The exact prevalence of NBCCS is unknown. The figure most quoted in the medical literature is 1 individual per 57,000 people in the general population. This figure was based upon a population study in the United Kingdom. However, the authors of that study have revised that figure to approximately 1 in 30,000. The true prevalence of NBCCS in the general population may actually be higher because individuals, especially mild cases, can go undiagnosed or misdiagnosed. NBCCS affects males and females in equal numbers. Basal cell carcinoma of the skin (including isolated cases not associated with NBCCS) is the most common form of cancer in humans.
A diagnosis of NBCCS is based either on detection of a pathogenic genetic variant in one of the known underlying genes or on identification of characteristic clinical findings. Most medical sources cite that the presence of specific clinical symptoms is sufficient for a diagnosis of NBCCS. These symptoms are grouped into major and minor categories. The specific number of major or minor criteria required for a diagnosis can vary based upon different sources. One commonly used diagnostic set of criteria for NBCCS involves the identification of two major and one minor diagnostic criteria or one major and three minor diagnostic criteria from the list below.
Clinical Testing and Workup
Specialized imaging techniques can aid in obtaining a diagnosis of NBCCS. Such tests can include magnetic resonance imaging (MRI), abdominal ultrasound, a skeletal survey, and x-rays of the teeth and jaw. An MRI uses a magnetic field and radio waves to produce cross-sectional images of particular organs and bodily tissues. An MRI of the brain can reveal calcification of the falx cerebri or other structures. An abdominal ultrasound uses reflected sound waves to create an image of the abdomen and can reveal mesenteric cysts. A skeletal survey is a series of x-rays taken of bones all over the body. For example, an anteroposterior (AP) x-ray of the skull can reveal calcification of the falx cerebri.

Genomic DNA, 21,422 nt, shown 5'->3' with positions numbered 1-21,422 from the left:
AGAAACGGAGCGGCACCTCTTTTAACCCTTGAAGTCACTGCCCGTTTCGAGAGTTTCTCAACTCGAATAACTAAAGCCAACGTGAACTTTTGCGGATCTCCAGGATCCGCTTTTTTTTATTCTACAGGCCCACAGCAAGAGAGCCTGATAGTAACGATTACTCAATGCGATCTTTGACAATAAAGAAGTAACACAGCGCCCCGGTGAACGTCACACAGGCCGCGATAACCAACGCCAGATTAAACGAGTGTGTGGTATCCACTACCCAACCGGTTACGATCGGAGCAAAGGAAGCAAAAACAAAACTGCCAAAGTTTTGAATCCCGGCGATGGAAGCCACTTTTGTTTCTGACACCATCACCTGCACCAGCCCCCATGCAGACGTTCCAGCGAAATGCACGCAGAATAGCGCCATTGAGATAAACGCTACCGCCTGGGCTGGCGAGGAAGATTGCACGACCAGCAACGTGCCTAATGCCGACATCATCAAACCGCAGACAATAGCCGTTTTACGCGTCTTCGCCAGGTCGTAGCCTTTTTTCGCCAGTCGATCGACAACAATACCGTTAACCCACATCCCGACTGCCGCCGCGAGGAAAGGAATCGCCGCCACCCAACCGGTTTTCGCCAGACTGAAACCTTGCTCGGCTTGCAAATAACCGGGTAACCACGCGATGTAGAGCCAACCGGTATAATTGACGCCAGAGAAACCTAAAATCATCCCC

An echocardiogram may be performed to check for cardiac fibromas. During an echocardiogram, sound waves are bounced off the heart enabling physicians to study cardiac function and motion. An ovarian ultrasound may be performed to check for ovarian fibromas.
A diagnosis of NBCCS can be confirmed through molecular genetic testing, which can detect mutations in the PTCH1 gene that is known to cause NBCCS. Because some cases of NBCCS are due to mutations in SUFU or PTCH2, many laboratories choose to test for all three genes at the same time. Molecular genetic testing is available on a clinical basis.
The treatment of NBCCS is directed toward the specific symptoms that are apparent in each individual. Treatment may require the coordinated efforts of a team of specialists. Pediatricians, dermatologists, oral surgeons, dentists, cardiologists, ophthalmologists, plastic surgeons, and other healthcare professionals may need to systematically and comprehensively plan an affect child’s treatment.
Genetic counseling is recommended for affected individuals and their families.
Specific therapeutic procedures and interventions may vary, depending upon numerous factors, such as disease severity; tumor size; the presence or absence of certain symptoms; an individual’s age and general health; and/or other elements. Decisions concerning the use of particular therapies or procedures should be made by physicians and other members of the health care team in careful consultation with the patient based upon the specifics of his or her case; a thorough discussion of the potential benefits and risks, including possible side effects and long-term effects; patient preference; and other appropriate factors.
Odontogenic keratocysts usually require prompt surgical removal (excision). The goal of this therapy is to preserve as much of the jaw and teeth as possible because affected individuals often develop multiple cysts throughout adolescence and adulthood. With larger cysts, it is recommended that they be decompressed first, usually through the insertion of a small tube that allows water or saline solution to flush out the tumor, shrinking it in size.
A wide variety of treatment options exist for individuals with BCCs including topical chemotherapy, surgery, drug therapy, cryotherapy, electrodessication and curettage, and photodynamic therapy.
Topical chemotherapy involves the application of creams applied directly to the lesion. Two common topical medications used to treat NBCCS are 5-fluorouracil and imiquimod 5%. These treatments may be used alone or in conjunction with other therapies. 5-fluorouracil works by destroying the abnormal skin cells and may be used to treat small, superficial BCCs in low risk areas. The U.S. Food and Drug Administration (FDA) has approved the use of imiquimod 5% (Aldara®) topical cream for the treatment of superficial basal cell carcinoma.
Many individuals with NBCCS opt for surgical removal lesions if the overall number of lesions is low. Straightforward surgical removal of a lesion involves cutting the lesion out and closing the wound with sutures. In certain cases, large lesions may require a skin graft from another area of the body. Surgical excision of a lesion can result in a scar. Recurrence is possible as well.